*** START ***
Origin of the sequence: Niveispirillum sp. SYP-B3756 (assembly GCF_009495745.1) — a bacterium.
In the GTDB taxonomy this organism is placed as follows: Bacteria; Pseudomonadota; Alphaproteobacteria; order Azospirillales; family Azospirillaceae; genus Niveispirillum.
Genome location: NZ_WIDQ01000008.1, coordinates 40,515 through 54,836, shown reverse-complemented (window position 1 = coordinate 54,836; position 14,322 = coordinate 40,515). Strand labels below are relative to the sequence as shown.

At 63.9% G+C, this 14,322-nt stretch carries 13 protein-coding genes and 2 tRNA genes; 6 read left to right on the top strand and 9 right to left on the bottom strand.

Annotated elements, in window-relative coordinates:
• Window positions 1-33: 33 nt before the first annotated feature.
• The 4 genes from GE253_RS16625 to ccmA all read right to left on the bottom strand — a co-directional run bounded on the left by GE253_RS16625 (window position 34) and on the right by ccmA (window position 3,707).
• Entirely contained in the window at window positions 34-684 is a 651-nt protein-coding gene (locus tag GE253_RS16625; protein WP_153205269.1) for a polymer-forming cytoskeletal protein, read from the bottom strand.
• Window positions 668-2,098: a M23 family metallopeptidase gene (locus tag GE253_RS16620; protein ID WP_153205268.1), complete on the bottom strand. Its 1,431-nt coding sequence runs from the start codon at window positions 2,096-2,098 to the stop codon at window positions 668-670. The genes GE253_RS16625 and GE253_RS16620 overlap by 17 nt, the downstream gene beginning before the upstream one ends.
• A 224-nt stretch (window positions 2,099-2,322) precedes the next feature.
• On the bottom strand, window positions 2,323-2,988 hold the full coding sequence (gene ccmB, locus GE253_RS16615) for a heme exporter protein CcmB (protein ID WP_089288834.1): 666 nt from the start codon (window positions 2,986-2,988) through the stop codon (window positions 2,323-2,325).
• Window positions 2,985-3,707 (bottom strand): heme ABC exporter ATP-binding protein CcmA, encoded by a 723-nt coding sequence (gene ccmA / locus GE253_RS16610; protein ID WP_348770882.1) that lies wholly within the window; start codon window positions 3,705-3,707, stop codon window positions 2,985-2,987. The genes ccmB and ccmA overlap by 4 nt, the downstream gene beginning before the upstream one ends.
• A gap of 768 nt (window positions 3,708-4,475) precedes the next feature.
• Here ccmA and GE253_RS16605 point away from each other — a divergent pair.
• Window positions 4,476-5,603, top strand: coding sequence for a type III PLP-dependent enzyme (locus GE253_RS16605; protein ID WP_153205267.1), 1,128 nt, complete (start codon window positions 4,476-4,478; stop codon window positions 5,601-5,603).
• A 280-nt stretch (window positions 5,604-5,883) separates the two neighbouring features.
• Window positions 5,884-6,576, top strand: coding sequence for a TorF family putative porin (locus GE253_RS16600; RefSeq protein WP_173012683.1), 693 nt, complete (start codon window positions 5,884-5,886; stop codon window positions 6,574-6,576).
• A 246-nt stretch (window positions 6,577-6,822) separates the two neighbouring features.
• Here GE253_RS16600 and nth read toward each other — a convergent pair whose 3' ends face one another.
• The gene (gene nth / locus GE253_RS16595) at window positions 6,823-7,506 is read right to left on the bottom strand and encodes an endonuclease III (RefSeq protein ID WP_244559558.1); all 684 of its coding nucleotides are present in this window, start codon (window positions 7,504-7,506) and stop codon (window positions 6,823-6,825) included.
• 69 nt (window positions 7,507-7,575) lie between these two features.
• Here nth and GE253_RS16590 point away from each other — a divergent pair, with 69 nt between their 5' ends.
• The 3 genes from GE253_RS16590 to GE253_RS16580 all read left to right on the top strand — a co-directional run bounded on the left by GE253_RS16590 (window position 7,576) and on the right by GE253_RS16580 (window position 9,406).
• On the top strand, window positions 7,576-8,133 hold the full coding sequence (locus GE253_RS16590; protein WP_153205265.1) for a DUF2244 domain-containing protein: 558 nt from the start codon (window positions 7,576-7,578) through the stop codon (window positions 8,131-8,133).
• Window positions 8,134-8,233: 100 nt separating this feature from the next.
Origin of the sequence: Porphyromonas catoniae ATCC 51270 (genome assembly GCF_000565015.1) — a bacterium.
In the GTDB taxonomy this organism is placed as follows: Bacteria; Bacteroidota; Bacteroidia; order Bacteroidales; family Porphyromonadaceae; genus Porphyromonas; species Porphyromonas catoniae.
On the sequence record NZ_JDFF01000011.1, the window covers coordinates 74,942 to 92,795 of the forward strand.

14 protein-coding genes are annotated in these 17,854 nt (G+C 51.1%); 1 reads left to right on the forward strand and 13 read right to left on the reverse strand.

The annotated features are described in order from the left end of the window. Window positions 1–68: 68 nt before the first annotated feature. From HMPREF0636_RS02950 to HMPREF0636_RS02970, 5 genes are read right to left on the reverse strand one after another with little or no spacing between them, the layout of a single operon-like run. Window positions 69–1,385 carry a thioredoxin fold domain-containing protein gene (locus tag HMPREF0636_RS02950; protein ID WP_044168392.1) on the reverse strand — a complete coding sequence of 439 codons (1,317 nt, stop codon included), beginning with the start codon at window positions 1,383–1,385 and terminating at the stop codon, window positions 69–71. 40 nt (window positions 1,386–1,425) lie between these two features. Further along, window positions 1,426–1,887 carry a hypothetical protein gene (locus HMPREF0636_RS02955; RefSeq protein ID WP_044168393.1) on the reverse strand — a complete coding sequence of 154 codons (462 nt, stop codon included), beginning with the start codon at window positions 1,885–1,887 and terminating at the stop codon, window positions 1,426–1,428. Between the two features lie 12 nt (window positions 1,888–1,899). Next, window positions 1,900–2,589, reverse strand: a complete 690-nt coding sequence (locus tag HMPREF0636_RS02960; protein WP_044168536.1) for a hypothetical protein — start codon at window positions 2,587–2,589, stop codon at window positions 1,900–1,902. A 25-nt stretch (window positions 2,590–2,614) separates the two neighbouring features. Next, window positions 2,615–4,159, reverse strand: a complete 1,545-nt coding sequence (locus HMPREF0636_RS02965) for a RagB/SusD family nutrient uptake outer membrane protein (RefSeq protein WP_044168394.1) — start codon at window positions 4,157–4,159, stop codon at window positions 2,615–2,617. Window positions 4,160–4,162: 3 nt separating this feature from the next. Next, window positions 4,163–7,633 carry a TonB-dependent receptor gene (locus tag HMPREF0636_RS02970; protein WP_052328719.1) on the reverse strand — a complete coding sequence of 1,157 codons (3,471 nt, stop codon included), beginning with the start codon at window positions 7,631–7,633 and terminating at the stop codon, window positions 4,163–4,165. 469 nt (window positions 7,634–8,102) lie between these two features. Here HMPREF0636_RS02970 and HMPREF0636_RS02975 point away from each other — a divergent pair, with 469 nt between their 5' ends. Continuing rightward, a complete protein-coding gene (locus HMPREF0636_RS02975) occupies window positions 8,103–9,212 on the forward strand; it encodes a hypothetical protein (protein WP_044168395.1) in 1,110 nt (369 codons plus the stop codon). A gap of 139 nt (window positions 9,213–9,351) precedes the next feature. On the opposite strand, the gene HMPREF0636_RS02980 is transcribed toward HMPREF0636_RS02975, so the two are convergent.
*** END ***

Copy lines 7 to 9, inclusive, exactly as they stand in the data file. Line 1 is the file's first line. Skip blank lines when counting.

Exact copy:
• The 4 genes from GE253_RS16625 to ccmA all read right to left on the bottom strand — a co-directional run bounded on the left by GE253_RS16625 (window position 34) and on the right by ccmA (window position 3,707).
• Entirely contained in the window at window positions 34-684 is a 651-nt protein-coding gene (locus tag GE253_RS16625; protein WP_153205269.1) for a polymer-forming cytoskeletal protein, read from the bottom strand.
• Window positions 668-2,098: a M23 family metallopeptidase gene (locus tag GE253_RS16620; protein ID WP_153205268.1), complete on the bottom strand. Its 1,431-nt coding sequence runs from the start codon at window positions 2,096-2,098 to the stop codon at window positions 668-670. The genes GE253_RS16625 and GE253_RS16620 overlap by 17 nt, the downstream gene beginning before the upstream one ends.